Combine 2 Non-Working Sony TVs Into One That Works

Have you ever wondered if you could fix your two broken LCD TVs by combining them? Neither had we, but [Redion] did, and the answer is yes, it can be done.  Although it may sound like a serious kludge, the finished product actually looks quite nice from the view provided.  On the other hand, we don’t know how the internals will hold up, but it apparently works well now.

For this hack, the working internals from a  32 inch Sony LCD TV with a broken display were combined with a 40 inch Sony LCD TV that had an undamaged display but fried internals.  Although this would most likely not work for every TV out there, it’s still a pretty neat experiment. Many people would simply assume something like this would not work, and trash both TVs.  We would suggest the new TV be named “Nomad”, just avoid wearing a red shirt around it.

Keep in mind with any TV hack, taking one apart can expose you to large capacitors that may or may not be charged and can be quite dangerous (they can stay charged for a long time).  We don’t necessarily recommend duplicating anything here, but use extreme caution if attempting anything like this.

16 thoughts on “Combine 2 Non-Working Sony TVs Into One That Works

  1. Well, repairing all kind of “new” electronic stuff connected to the mains has big capacitors inside, so the warning is quite irrelevant i my opinion. It’s not a CRT TV – those can pack a punch (but, still won’t kill you, unless you have a weak heart and it’s the actual “shocking event” that kills you)
    Anyway, i did a similar project 2 years ago. Got a 32″ Samsung with broken motherboard (replacing the BGA RAM’s didn’t help) so i set it aside. Then i found a similar Samsung 32″ TV with smashed screen for 100$ – the only damage was the smashed LCD, everything else was working. I moved the intact panel, soldered the wires for the backlight (the connectors and pinout were different) and it worked. Still works to this day ;-)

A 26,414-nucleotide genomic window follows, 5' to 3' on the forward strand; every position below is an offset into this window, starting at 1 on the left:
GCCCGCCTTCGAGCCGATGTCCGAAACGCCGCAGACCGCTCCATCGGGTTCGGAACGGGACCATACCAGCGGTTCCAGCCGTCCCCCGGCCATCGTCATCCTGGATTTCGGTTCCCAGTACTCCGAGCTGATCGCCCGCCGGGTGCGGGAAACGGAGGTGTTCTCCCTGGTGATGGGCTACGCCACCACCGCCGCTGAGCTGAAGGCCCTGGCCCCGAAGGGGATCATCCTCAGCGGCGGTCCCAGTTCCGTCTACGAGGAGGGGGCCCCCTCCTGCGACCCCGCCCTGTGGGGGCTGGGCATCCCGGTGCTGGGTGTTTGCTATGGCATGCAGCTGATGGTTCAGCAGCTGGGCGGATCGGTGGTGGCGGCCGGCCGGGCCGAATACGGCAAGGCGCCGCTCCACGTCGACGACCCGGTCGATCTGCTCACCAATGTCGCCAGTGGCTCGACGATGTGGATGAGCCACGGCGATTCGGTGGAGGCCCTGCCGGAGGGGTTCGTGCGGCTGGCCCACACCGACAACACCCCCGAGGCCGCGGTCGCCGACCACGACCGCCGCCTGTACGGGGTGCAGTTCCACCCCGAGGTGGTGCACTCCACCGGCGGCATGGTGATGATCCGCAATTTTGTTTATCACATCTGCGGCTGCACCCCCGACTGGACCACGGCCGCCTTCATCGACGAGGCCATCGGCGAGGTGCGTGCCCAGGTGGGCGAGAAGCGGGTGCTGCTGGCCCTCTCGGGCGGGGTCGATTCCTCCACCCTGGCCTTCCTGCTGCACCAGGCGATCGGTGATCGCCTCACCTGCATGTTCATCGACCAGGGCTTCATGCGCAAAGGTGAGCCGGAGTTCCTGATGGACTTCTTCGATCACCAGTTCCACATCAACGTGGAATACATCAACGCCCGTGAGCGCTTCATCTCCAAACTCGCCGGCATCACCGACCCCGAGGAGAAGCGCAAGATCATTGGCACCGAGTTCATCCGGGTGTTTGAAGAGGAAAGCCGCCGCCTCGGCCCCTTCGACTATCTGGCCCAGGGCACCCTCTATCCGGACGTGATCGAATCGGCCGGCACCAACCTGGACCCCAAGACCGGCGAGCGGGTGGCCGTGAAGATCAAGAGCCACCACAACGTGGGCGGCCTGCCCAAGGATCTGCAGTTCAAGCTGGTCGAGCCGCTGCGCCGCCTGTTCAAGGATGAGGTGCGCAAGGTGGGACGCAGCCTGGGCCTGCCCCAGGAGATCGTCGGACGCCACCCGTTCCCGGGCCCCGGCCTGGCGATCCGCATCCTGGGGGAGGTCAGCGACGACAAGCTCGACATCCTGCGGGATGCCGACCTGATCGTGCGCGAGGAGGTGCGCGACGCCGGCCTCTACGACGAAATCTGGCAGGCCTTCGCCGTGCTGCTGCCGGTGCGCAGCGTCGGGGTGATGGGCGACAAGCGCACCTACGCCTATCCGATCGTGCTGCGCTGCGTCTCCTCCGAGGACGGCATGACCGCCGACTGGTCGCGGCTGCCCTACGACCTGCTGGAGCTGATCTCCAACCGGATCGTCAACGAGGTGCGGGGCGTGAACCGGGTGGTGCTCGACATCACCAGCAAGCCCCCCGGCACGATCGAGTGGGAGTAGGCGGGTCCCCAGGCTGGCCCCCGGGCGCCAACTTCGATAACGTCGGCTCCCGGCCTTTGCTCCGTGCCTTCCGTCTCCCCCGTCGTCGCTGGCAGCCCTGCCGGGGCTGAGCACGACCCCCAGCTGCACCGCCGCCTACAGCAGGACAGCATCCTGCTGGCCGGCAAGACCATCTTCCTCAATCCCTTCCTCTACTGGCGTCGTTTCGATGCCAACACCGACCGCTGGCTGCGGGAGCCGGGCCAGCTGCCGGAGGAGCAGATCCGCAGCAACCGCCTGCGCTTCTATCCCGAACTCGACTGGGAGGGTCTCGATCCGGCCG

2. This is true for laptop LCD too. Most laptop LCD are made by samsung or lg so as long as the backlight and size is the same there usually interchangable. I replaced a 17″ dell laptop LCD with one from a hp

    1. “…of course we suspect a poor power supply design…”
      hahaaha yeh, right on! …

      different brand, same part (transistor MJE2001 ect), same power, same efficency, same waste heat (in watts) ………. and …. drumm roll please …..
      half the size of heatsink!
      i wonder WHY it could have failed?!?!?!?!?!!? ******sakes! ******-*******! ********!,******-***!

  3. TVs use the same chassis (“internals”) between screen sizes for a same model line, sometimes between same models, usually it’s just a matter of adjusting the firmware to say “Ok, your screen size is X” and it takes care of the geometry. In this case, the panels were the same resolution, just different sizes so no adjustment necessary.

  4. About half year ago i got two 19″ LCD monitors for free. One of them was Samsung SyncMaster, the other one was LG Flatron.
    Samsung had problems with it’s main board, LG had broken LCD panel and the housing did not look good either but was electronically in perfect condition.
    When i first saw them, i knew they were meant to be together :P
    So i took them both apart and placed the LG’s electronics in Samsung’s housing. I even rewired Samsung’s buttons to work with LG’s electronics.
    This Samsung Flatron now have been working perfectly for months, in fact, i am writing this text using it.

  5. Not to worry. Using a simple volt meter, you can plug one lead (normally the plug which plugs into the meter) into the ground plug of any three prong outlet. Next, take the other end and touch ONE leg of every capacitor. Capacitors have two legs so touch one, then the other leg. Don’t bridge the two capacitor legs or you’ll risk frying the device.

    Additionally you can measure the stored voltage in the capacitors. I worked on an LCD’s power supply board. Turned out the 1,000 v capacitor only held a 1 volt charge, after an unknown amount of time being “broken” and powered off.

    -Oh, de-soldered broken caps, soldered in new caps and monitor is working as normal!

  6. I was given a 40 inch Bravia that wouldn’t turn on. The problem was on one of the boards and they wanted an insane amount for a replacement. After some looking around, I learned that it was a 15 cent component on the board. (reset IC) Ripped the old IC off the board and it has worked fine since.

  7. I’ve done the same with CRT TVs. There are different layouts for the pins on the screen itself, but as long as you can find a board with the same layout as an unbroken tube, it seems to work fine.

  8. I have been doing this for more than a decade. LCD monitors are even easier to fix than CRT’s, and CRT’s generally weren’t that hard depending on the manufacturer.

    If you want to publish something interesting, then how about an example “rebuild” of a failed LCD monitor – Go through the switcher, logic board, CCFL tubes, etc – A lot of people would probably like that.

  9. U have lucky, i have nearly 20 tv (samsung, lg, ang german stuff) and i tryied to combine, mainboard, and power its not problem, like all guys said, but tcon connections r different, its not that easy

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